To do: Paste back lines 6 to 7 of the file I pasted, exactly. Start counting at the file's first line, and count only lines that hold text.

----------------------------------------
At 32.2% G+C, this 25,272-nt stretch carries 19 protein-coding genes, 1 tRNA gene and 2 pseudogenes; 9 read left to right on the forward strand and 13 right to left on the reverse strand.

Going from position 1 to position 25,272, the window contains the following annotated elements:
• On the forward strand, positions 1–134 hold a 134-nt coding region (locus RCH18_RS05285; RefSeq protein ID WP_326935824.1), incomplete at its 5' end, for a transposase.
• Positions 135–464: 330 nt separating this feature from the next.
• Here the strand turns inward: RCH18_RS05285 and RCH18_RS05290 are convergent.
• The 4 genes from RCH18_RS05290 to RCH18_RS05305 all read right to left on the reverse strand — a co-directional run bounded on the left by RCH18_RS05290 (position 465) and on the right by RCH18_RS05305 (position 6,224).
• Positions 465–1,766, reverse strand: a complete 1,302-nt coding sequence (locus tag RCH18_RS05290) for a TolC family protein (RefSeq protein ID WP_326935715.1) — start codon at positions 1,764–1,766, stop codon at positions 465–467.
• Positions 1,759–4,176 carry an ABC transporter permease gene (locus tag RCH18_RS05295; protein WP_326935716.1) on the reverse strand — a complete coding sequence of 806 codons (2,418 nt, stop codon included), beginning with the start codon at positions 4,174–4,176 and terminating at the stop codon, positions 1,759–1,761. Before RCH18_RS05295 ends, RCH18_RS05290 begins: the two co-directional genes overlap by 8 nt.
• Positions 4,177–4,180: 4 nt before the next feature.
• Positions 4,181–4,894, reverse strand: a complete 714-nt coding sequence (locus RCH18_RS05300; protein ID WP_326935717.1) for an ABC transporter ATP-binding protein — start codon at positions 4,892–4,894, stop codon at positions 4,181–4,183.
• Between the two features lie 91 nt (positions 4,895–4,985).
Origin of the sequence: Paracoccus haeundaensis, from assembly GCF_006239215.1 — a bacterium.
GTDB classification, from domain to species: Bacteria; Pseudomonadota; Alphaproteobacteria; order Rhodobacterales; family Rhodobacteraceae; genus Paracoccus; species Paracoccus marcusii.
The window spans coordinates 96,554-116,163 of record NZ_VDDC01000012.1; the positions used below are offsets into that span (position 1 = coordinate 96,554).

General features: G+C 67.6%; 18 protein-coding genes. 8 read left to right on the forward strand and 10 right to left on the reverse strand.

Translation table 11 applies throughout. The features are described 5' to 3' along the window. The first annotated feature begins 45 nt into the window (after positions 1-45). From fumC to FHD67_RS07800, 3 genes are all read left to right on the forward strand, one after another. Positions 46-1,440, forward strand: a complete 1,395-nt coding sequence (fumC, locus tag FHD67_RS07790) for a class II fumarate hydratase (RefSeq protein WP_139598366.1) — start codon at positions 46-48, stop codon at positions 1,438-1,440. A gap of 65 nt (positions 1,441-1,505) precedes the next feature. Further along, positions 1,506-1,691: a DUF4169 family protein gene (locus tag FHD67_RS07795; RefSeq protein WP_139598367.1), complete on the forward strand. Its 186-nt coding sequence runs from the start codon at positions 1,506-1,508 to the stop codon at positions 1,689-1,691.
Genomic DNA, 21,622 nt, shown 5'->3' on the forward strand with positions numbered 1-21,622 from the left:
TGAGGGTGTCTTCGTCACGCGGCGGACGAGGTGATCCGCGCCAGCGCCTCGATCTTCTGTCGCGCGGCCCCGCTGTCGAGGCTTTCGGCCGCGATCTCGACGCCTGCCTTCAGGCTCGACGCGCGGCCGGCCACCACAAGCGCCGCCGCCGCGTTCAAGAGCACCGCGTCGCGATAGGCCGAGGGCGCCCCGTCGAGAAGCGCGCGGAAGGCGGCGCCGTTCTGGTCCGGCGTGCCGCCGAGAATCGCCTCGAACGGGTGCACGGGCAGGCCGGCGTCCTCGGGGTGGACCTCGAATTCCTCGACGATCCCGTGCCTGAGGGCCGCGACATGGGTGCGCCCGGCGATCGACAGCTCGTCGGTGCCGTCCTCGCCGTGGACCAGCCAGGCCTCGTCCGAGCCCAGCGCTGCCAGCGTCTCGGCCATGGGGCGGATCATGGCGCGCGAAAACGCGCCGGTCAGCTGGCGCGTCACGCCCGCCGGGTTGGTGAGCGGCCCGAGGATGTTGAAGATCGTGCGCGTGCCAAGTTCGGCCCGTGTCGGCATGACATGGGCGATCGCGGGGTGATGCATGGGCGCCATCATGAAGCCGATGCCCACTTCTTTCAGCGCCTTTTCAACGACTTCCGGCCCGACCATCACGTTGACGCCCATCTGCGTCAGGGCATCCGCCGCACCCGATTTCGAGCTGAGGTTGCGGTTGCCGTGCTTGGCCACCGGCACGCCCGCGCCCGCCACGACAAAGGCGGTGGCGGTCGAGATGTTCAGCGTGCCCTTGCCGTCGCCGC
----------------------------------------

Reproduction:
• The 4 genes from RCH18_RS05290 to RCH18_RS05305 all read right to left on the reverse strand — a co-directional run bounded on the left by RCH18_RS05290 (position 465) and on the right by RCH18_RS05305 (position 6,224).
• Positions 465–1,766, reverse strand: a complete 1,302-nt coding sequence (locus tag RCH18_RS05290) for a TolC family protein (RefSeq protein ID WP_326935715.1) — start codon at positions 1,764–1,766, stop codon at positions 465–467.